Comalcalco, 51km northwest of Villahermosa, is typical of the medium-sized towns of western Tabasco – hot, bustling, quite prosperous and spread around a broad, open central plaza (Parque Juárez).
What makes it especially worth visiting are the impressive ruins of ancient Comalcalco (admission M$35; 10am-4pm), 3.5km north. This Maya site is unique because many of its buildings are constructed of bricks and/or mortar made from oyster shells. Comalcalco was at its peak between AD 600 and 1000, when ruled by the Chontals. It remained an important center of commerce for several more centuries, trading in a cornucopia of pre-Hispanic luxury goods: cacao, salt, feathers, deer and jaguar skins, wax, honey, turtle shells, tobacco, chilies, manta-ray spines, cotton, polychrome ceramics, copal, jade and greenstone hachas (flat, carved-stone objects associated with the ritual ball game).
The museum at the entrance has a fine array of sculptures and engravings of human heads, deities, glyphs and animals such as crocodiles and pelicans.
The buildings within the site have information panels in both Spanish and English. The first building you encounter is the great brick-built, tiered pyramid, Templo 1. At its base are the remains of large stucco sculptures, including the feet of a giant winged toad. Further temples line Plaza Norte, in front of Templo I. In the far (southeast) corner of the site rises the Gran Acrópolis, with views from its summit over a canopy of palms to the Gulf of Mexico. The Acrópolis is fronted by Templo V, a burial pyramid that was once decorated on all sides with stucco sculptures of people, reptiles, birds and aquatic life. At Templo V’s western foot is Templo IX, with a tomb lined by nine stucco sculptures showing a Comalcalco lord with his priests and courtiers. Above Templo V is the crumbling profile of El Palacio, with its parallel 80m-long corbel-arched galleries, probably once Comalcalco’s royal residence.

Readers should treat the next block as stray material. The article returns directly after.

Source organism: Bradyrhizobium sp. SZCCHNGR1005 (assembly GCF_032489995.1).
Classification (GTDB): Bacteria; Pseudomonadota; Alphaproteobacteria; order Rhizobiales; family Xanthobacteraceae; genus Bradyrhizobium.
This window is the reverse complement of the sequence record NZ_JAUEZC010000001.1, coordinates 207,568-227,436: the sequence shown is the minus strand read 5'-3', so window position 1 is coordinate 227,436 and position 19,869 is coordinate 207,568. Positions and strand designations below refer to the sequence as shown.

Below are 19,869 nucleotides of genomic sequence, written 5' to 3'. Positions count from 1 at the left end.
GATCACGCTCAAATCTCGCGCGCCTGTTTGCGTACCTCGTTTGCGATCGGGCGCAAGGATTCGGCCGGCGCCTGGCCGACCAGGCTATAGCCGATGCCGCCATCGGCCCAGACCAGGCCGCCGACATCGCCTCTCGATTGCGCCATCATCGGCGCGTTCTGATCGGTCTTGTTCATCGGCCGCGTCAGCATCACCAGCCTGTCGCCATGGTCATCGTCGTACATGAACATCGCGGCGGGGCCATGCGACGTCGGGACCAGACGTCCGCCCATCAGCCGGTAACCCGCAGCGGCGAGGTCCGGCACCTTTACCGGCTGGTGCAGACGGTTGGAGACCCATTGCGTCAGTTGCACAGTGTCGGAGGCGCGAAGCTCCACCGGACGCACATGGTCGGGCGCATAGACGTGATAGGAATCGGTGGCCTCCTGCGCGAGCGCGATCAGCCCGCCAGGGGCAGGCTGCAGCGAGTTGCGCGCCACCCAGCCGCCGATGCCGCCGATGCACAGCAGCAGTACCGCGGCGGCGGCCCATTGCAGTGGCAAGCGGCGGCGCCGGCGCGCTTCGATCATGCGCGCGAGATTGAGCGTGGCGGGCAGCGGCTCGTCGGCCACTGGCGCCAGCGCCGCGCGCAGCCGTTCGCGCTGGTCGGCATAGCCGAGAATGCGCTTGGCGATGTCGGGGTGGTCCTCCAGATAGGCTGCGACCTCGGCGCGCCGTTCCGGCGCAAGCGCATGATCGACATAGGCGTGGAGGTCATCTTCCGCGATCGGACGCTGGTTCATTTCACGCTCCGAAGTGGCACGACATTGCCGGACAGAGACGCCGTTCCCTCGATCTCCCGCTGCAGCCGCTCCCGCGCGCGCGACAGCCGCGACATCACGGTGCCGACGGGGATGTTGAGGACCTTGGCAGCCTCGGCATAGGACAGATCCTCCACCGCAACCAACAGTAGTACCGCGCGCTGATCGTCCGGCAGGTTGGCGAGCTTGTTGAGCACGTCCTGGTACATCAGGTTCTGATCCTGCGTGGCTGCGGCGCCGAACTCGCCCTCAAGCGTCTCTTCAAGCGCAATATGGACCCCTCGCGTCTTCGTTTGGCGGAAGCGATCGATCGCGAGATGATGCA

The site is 1km (signposted) off the Comalcalco–Paraíso road. Vans to the turnoff (M$5) stop outside Comalcalco’s ADO terminal. A taxi to the site costs around M$20.
Hacienda La Luz (334-11-29; Blvd Rovirosa; 1hr tour per person M$35; 10am-4pm), one of several local plantations making chocolate from home-grown cacao, is just 300m from Comalcalco’s central Parque Juárez: walk 250m west along Calle Bosada to its end at Blvd Rovirosa, turn right and you’ll see the hacienda’s white gateposts across the road. The tour (minimum two people) takes you round the beautiful house, gardens and cacao plantation, and shows traditional methods of turning cacao beans into chocolate.